Breast cancer is the most common cancer among women (other than skin cancer) and large number of women are likely to die from it. Proper screening is imperative, because with many cancers symptoms usually don’t appear until the disease is in advanced stages–and that is too late. Clinical breast exams should be a part of a yearly health exam for women between the ages of 20 and 39, and women must perform breast self-examinations, starting in their 20s.
Women should get any breast change promptly examined by a specialist. A vast majority of cancerous lumps are picked up by the patients themselves, if they are performing the self-exams religiously.
If you’re 40 or older, you should have a yearly mammogram. A mammogram is an x-ray of your breast tissue to detect breast lumps or suspicious changes that may be too small to be detected during a physical examination. If you’re at high risk for breast cancer, with a strong family history, it’s recommended that you discuss your family history with your doctor and start having mammograms earlier. The earlier breast cancer is detected, the greater a woman’s chance for survival. Remember, every woman is at risk for breast cancer, and the risk increases with age. But no woman has to die of breast cancer–a diagnosis does not have to be a death sentence.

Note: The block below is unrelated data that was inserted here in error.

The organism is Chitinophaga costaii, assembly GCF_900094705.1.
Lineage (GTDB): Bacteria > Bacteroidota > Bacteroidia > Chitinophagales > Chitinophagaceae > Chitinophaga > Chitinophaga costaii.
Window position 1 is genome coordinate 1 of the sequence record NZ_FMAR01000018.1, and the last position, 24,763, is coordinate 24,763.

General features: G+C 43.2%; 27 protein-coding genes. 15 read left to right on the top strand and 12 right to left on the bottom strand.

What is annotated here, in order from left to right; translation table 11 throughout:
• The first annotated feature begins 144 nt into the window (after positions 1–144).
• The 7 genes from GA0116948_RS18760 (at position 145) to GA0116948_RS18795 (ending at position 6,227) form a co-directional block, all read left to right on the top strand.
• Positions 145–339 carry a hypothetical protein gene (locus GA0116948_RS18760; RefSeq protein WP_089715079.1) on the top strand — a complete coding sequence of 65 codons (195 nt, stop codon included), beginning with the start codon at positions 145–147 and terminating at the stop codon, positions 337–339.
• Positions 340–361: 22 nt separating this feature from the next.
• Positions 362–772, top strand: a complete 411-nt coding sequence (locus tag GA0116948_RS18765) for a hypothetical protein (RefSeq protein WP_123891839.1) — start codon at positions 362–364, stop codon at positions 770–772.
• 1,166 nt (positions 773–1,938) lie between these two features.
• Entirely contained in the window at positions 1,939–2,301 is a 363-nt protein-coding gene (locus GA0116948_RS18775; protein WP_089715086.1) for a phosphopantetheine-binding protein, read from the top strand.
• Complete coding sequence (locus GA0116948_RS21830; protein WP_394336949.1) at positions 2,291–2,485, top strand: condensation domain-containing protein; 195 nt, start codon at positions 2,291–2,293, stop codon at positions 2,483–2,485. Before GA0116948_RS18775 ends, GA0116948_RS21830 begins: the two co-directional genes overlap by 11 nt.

Annual Pap smears and pelvic exams should begin after a woman reaches 18, or when she becomes sexually active, whichever occurs first. A Pap smear is a test that examines cells collected from the cervix to screen for cervical cancer and other abnormalities at an early and treatable stage. Annual Pap smears are especially important during a woman’s reproductive years. Healthy reproductive organs can help prevent problems during pregnancy and childbirth.
An additional next step is to be screened for common sexually transmitted diseases (STDs), which can cause infertility, and birth defects. The Human Papilloma Virus (HPV) is considered to be a major cause of cervical cancer, which is related to a woman’s sexual behavior. Practicing proper sexual safety precautions, such as using condoms or practicing abstinence, are highly recommended.
Unfortunately, all too often women wait too long to get proper medical attention. Good health is all about power–power of prevention and understanding that your health is in your hands. Challenge yourself to make the right decisions.